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New York Times columnist Tom Friedman has attracted attention with his declaration that the world is flat. By this he means that the internet revolution and globalization have put all peoples of the world on an equal economic footing. A comforting message.
But despite the extraordinary increase in our ability to communicate and access information, we all know that the world is far from flat, even metaphorically.
There is a profound gap between the well-fed citizens of affluent nations with access to up-to-date technology and excellent educational opportunities and citizens of the poorest countries of every continent, many of whom lack adequate food and often have no electricity, never mind broadband internet access or higher education.
In this year’s book, Friedman concedes that the flat world is also hot and crowded. He has begun to acknowledge the degradation and depredation of our planet by a very large and clever human population still growing in both numbers and affluence. He calls for a Green Revolution to strengthen America and to ameliorate global warming and biodiversity loss through conservation and clean energy innovations.
Curiously, Friedman does not address what most of the world understands as the meaning of the Green Revolution: increasing the productivity of farmers in poor countries that have not yet benefited from 20th-century advances in scientific farming.
But I have no real quarrel with Friedman. Indeed, his optimism is essential. And one simply can’t tackle — much less solve — all of the world’s problems at once.
Yet that is precisely the challenge that the 21st century thrusts on us by virtue of the last century’s spectacular success in using fossil fuels to grow more food, to move us faster, and to make more hats and houses to sell each other. Climate change is a wake-up call: A changing climate knows no borders.
But it is only a wake-up call. Once awake, we notice that our rush toward renewable energy from biofuels accelerates deforestation in the Amazon, however indirectly, and that with each acre lost, another multitude of species goes extinct. We begin to understand that trade barriers and farm subsidies do nothing to move a hungry billion off food aid and toward food security.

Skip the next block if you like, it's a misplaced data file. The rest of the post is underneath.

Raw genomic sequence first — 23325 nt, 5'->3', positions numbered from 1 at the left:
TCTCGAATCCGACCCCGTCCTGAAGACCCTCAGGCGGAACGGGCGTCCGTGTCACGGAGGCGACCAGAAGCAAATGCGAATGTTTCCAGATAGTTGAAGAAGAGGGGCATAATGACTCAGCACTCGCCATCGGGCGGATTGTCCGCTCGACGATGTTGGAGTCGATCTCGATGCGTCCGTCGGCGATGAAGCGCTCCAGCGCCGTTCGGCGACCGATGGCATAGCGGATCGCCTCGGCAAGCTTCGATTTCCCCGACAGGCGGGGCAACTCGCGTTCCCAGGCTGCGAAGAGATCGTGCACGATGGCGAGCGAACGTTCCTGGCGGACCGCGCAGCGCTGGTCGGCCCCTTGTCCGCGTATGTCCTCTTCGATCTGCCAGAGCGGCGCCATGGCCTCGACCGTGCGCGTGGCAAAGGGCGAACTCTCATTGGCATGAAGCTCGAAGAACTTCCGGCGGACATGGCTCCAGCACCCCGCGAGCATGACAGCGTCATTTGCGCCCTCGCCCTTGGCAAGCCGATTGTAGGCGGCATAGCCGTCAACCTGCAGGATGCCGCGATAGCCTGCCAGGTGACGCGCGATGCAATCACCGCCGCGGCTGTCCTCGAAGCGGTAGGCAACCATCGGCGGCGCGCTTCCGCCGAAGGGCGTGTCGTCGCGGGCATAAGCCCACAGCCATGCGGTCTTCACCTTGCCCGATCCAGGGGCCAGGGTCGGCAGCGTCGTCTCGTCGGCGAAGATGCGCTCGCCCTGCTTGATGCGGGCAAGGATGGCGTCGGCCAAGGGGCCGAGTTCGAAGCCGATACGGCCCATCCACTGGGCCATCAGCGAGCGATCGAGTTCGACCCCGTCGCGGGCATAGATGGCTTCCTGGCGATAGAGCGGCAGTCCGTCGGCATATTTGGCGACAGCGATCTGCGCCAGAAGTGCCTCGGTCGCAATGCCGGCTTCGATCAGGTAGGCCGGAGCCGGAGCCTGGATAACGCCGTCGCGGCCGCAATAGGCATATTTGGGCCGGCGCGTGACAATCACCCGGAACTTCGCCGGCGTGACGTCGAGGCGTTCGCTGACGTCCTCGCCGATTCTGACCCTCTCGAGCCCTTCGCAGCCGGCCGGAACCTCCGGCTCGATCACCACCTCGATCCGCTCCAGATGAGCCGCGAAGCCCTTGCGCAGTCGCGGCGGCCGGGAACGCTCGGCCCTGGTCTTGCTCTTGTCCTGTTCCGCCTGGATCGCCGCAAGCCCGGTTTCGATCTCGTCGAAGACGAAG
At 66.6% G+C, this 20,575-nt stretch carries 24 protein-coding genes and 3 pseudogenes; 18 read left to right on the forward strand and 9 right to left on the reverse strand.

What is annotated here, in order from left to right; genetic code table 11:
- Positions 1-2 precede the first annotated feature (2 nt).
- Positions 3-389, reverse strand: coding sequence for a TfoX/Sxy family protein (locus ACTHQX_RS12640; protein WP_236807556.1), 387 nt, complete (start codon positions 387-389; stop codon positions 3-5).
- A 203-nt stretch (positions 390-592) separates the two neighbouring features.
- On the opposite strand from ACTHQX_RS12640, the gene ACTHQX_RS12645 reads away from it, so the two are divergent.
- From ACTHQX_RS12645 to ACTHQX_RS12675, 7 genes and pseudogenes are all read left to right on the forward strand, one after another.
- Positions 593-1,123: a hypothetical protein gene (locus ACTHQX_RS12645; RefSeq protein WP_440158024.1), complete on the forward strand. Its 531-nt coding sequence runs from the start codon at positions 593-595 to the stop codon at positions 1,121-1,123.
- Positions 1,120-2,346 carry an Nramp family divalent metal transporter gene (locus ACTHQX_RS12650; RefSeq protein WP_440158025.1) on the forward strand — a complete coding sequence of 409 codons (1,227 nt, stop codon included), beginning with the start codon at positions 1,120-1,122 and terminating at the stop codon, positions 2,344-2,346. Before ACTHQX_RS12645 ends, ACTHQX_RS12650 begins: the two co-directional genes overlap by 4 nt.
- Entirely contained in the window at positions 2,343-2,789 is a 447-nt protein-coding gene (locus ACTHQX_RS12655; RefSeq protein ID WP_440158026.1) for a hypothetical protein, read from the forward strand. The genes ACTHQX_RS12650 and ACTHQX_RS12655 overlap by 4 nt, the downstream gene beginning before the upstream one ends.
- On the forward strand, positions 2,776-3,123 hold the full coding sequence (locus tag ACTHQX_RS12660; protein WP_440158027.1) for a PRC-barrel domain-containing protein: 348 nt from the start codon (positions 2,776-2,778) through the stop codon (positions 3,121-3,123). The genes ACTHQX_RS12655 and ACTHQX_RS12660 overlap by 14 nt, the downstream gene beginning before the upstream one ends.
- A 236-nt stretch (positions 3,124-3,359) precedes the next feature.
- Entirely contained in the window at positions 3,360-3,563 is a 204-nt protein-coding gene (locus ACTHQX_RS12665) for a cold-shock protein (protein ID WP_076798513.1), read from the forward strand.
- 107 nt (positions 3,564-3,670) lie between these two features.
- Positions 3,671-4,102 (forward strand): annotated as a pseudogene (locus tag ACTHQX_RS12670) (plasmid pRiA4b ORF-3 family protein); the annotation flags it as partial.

An empty operation theater in an African hospital. Courtesy: Teseum.
We see that filling our hospitals with Pakistani doctors and African nurses leaves hospitals in Pakistan and Africa hurting. We understand that building walls is not kind — and no kind of answer to poor and hungry people seeking better lives. We acknowledge that airplanes can make SARS and multidrugresistant TB our problem in a heartbeat. And then we suddenly realize that Wall Street’s malady is the whole world’s sickness.
We are finally awake to the fact that we are citizens of a world without borders.
Of late the pundits and commentators have begun to say that food and energy are fungible: They are on parallel, interconnected ladders climbing out of sight. A short breather now as prices tumble a bit. But there’s pressure from 6 billion people building toward an inexorable 7, sensibly clamoring for better food, more protein, with each step up out of poverty.
What about the water and the land to grow the food — and feed and fiber and fuel? Both in short supply. And did you know that the amount of arable land has not changed appreciably in more than half a century? We are losing it to salinization, desertification, and urbanization about as fast as we’re adding it. And it’s almost a sure bet that pulling down what remains of our tropical forests will impact climate. It’s one big thorny tangle: people, money, food, energy, health, water, land, climate, biodiversity. We live in a small and crowded world without borders or boundaries.
But how do we become citizens of a crowded world (without borders or boundaries) that speaks myriad languages and worships more than one mutually exclusive only god?
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